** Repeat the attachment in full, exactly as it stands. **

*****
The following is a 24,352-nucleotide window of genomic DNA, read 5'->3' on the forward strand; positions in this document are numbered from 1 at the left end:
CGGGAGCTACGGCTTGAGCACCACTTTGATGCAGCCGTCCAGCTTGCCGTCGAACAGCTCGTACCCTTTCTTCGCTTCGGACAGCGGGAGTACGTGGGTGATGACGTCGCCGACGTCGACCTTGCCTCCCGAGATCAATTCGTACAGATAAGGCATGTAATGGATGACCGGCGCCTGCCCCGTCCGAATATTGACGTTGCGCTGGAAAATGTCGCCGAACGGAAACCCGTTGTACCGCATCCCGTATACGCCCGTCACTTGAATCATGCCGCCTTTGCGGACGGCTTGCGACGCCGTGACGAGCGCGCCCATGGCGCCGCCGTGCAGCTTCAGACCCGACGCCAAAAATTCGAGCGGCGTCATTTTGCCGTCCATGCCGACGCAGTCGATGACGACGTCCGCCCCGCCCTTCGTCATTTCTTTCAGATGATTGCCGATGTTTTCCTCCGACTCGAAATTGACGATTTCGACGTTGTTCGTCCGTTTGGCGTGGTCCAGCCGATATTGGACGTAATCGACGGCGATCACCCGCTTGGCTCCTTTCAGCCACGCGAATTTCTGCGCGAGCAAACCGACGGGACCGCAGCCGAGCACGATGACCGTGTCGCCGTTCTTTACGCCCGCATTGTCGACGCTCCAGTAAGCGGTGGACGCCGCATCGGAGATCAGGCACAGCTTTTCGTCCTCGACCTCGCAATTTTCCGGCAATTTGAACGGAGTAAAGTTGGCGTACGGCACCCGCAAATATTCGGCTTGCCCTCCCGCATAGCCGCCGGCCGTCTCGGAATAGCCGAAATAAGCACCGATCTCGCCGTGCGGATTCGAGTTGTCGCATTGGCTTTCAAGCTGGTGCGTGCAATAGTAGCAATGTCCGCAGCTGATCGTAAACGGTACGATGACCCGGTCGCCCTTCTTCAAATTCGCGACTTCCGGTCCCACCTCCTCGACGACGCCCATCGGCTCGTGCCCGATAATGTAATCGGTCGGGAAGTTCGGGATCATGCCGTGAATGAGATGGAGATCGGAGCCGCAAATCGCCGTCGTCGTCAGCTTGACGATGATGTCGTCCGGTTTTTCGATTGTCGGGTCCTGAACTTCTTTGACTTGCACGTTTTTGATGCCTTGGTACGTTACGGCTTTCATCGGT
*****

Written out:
The following is a 24,352-nucleotide window of genomic DNA, read 5'->3' on the forward strand; positions in this document are numbered from 1 at the left end:
CGGGAGCTACGGCTTGAGCACCACTTTGATGCAGCCGTCCAGCTTGCCGTCGAACAGCTCGTACCCTTTCTTCGCTTCGGACAGCGGGAGTACGTGGGTGATGACGTCGCCGACGTCGACCTTGCCTCCCGAGATCAATTCGTACAGATAAGGCATGTAATGGATGACCGGCGCCTGCCCCGTCCGAATATTGACGTTGCGCTGGAAAATGTCGCCGAACGGAAACCCGTTGTACCGCATCCCGTATACGCCCGTCACTTGAATCATGCCGCCTTTGCGGACGGCTTGCGACGCCGTGACGAGCGCGCCCATGGCGCCGCCGTGCAGCTTCAGACCCGACGCCAAAAATTCGAGCGGCGTCATTTTGCCGTCCATGCCGACGCAGTCGATGACGACGTCCGCCCCGCCCTTCGTCATTTCTTTCAGATGATTGCCGATGTTTTCCTCCGACTCGAAATTGACGATTTCGACGTTGTTCGTCCGTTTGGCGTGGTCCAGCCGATATTGGACGTAATCGACGGCGATCACCCGCTTGGCTCCTTTCAGCCACGCGAATTTCTGCGCGAGCAAACCGACGGGACCGCAGCCGAGCACGATGACCGTGTCGCCGTTCTTTACGCCCGCATTGTCGACGCTCCAGTAAGCGGTGGACGCCGCATCGGAGATCAGGCACAGCTTTTCGTCCTCGACCTCGCAATTTTCCGGCAATTTGAACGGAGTAAAGTTGGCGTACGGCACCCGCAAATATTCGGCTTGCCCTCCCGCATAGCCGCCGGCCGTCTCGGAATAGCCGAAATAAGCACCGATCTCGCCGTGCGGATTCGAGTTGTCGCATTGGCTTTCAAGCTGGTGCGTGCAATAGTAGCAATGTCCGCAGCTGATCGTAAACGGTACGATGACCCGGTCGCCCTTCTTCAAATTCGCGACTTCCGGTCCCACCTCCTCGACGACGCCCATCGGCTCGTGCCCGATAATGTAATCGGTCGGGAAGTTCGGGATCATGCCGTGAATGAGATGGAGATCGGAGCCGCAAATCGCCGTCGTCGTCAGCTTGACGATGATGTCGTCCGGTTTTTCGATTGTCGGGTCCTGAACTTCTTTGACTTGCACGTTTTTGATGCCTTGGTACGTTACGGCTTTCATCGGT